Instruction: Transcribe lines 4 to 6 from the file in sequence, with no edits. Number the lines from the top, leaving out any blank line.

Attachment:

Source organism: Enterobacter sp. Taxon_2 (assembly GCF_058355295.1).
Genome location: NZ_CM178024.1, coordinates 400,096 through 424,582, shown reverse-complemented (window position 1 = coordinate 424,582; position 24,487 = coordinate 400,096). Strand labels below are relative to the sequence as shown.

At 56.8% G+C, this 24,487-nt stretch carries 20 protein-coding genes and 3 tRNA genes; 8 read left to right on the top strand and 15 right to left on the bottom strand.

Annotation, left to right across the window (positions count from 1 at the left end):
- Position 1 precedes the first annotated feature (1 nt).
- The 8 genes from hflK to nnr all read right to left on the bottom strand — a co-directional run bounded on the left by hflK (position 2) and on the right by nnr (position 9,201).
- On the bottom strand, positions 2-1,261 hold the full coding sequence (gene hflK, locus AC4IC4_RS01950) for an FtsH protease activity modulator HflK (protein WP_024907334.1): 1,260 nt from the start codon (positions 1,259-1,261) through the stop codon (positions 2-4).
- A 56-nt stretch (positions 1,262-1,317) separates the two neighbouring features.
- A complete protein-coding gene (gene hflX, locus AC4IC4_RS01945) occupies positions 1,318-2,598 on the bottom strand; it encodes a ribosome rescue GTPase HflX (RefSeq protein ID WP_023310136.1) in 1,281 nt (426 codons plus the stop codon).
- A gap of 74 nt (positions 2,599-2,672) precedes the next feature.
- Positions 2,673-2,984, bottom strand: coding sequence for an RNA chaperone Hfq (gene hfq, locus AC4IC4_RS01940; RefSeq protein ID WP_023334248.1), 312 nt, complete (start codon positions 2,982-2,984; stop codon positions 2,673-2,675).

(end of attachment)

Annotation, left to right across the window (positions count from 1 at the left end):
- Position 1 precedes the first annotated feature (1 nt).
- The 8 genes from hflK to nnr all read right to left on the bottom strand — a co-directional run bounded on the left by hflK (position 2) and on the right by nnr (position 9,201).